A woman spinning the traditional way, with the spindle supported in a carved bowl strapped to her waist. I actually managed to buy a few handmade spindles like this one when I was there, and plan to try them out when I get home. The long-handled bowl is a good idea, as it allows her to spin while walking and (presumably) herding sheep as well. I was told that in this area the men also know how to spin.

The view from Triund, a high ridge few hour's walk from Dharamshala. We stayed the night in a shepherd's hut up there and woke up to bleating of the hundreds of sheep who had hunkered down around the hut during the night. Quite a strange experience.

And last of all, another class of friends, brought out the torrential rainstorms we've been having here:

I found a truly monstrous one of these at my guesthouse a day or so ago and was crouched down admiring its bulk when one of the guys who works there discovered me. I'm still disposed to think he was pulling my leg, but he told me quite seriously that when someone breaks a bone here in Himachal, it's custom for his family to try to feed him some slug without his knowing it, usually in the form of soup. Supposedly, it helps with healing. Urrrgh! And this is the man who does all the cooking there! That was enough to put me off soup for a good while.
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Apr. 19th, 2007 @ 08:23 pm One Snap, Please!
This may be my last chance at internet access for a while, as I'm heading up into the remote valleys of Kinnaur and Spiti tomorrow. I'm currently in the former British hill station of Shimla, having finally had enough of the suffocating heat of Rajasthan. Shimla's a pretty laid-back place compared to the usual insanity of an Indian city, but it definitely has its quirks, from snap-happy Indian tourists (today when I visited the Jahkhu temple there was almost a line of them wanting to take their pictures with me--it seems other travelers have had similar experiences and none of us have been able to work out exactly why) to vicious, thieving monkeys (I witnessed one ripping the glasses right off someone's face) and roaming astrologers. It's strange city, very clean and quiet with neat colonial buildings, yet very shallow and "Western", sprawling down several hillsides in a strange combination of resort hotels and corrugated tin shacks. I'm definitely ready to leave, even if it means no more hot showers for a while.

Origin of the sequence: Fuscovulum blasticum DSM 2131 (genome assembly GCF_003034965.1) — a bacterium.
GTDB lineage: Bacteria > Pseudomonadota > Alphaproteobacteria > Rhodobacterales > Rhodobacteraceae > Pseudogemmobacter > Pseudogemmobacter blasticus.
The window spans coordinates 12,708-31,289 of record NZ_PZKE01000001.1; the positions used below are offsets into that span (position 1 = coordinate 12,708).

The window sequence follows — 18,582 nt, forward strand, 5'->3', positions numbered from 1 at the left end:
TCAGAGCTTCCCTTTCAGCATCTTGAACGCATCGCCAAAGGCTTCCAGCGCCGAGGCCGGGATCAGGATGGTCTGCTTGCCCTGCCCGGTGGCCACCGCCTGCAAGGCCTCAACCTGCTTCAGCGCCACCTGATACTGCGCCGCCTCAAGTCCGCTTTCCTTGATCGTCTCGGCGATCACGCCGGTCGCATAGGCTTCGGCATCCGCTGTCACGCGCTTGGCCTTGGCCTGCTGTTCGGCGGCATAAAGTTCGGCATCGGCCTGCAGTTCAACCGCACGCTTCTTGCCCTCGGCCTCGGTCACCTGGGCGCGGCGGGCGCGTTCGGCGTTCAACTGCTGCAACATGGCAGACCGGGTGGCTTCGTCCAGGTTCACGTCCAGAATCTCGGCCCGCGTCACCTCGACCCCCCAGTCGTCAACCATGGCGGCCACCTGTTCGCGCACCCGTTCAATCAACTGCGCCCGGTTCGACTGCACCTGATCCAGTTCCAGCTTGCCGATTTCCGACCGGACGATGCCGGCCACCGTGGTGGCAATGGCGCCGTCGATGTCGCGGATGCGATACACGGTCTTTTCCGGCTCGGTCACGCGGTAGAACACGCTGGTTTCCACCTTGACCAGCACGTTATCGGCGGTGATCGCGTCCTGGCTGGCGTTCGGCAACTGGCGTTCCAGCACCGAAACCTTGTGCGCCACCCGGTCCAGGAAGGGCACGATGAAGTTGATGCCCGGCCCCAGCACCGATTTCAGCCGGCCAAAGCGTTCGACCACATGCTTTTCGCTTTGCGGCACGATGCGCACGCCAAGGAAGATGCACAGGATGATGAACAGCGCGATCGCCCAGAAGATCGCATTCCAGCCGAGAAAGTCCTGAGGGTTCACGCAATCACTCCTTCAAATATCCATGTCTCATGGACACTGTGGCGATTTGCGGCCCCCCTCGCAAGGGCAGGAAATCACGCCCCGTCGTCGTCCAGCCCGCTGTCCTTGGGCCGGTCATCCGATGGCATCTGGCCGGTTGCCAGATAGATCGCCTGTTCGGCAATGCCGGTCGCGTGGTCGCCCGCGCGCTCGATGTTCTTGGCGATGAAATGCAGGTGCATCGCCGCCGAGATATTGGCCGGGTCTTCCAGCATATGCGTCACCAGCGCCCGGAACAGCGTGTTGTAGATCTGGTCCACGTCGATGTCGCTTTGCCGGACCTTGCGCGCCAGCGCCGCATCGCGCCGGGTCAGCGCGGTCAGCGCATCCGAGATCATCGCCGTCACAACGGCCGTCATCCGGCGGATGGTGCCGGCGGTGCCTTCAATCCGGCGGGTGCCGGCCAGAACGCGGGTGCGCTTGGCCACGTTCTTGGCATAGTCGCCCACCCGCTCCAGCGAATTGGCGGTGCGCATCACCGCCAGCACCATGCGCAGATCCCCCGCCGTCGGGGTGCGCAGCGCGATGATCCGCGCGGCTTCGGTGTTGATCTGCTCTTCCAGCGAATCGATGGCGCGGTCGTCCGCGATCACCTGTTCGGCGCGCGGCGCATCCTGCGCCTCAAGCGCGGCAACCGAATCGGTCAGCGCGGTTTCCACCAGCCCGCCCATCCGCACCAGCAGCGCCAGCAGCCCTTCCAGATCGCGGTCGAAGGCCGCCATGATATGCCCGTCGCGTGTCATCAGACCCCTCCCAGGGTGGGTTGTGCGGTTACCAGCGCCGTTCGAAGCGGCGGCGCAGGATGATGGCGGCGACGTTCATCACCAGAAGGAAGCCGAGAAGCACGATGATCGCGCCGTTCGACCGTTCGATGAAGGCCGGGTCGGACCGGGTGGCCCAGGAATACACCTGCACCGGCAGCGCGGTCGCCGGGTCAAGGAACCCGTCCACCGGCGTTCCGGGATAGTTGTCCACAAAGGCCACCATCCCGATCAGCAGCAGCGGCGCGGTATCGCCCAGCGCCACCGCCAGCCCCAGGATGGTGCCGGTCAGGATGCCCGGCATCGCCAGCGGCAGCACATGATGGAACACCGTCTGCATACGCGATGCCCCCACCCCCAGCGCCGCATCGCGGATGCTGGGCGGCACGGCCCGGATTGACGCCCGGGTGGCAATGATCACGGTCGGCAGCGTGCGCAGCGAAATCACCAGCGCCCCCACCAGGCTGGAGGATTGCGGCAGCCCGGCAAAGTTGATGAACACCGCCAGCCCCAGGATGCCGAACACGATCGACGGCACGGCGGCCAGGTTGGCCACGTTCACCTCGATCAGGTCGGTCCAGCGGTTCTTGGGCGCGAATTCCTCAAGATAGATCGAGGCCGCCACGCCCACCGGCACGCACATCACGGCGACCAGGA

Here are the latest pictures from my wanderings, starting from Udaipur:

On to Jodhpur:


And last the evil monkeys of Shimla, looking misleadingly benign here:

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Apr. 6th, 2007 @ 02:42 pm Madness
How to even begin describing my first month in India? Should I start with places (Varanasi, Orchha, Bhopal, Mandu, Maheshwar, Omkareshwar, Bundi, Pushkar, Udaipur...) or experiences (being temporarily dyed purple during the festival of Holi, encountering transvestites on a night train to Kota, just barely preventing a bedbug infestation of my backpack, joining the women of Maheshwar in a mad dance to the goddess Durga...)? Or perhaps I should begin with pictures.

I love it here and at the same time hate it. It's nothing like what I expected yet some things are exactly as I expected. I've been sad, shocked, amazed, and seriously scared at times. Every day I waver between wanting to escape this place and be safe again within my own culture (I know now that I will never understand Indian culture; the longer I stay and the more I learn, the more bewildered I become) and thinking that perhaps I could stay another six months. Confused and uncertain, my only option is to keep moving and see what this insane country will throw at me next. Northward, I think.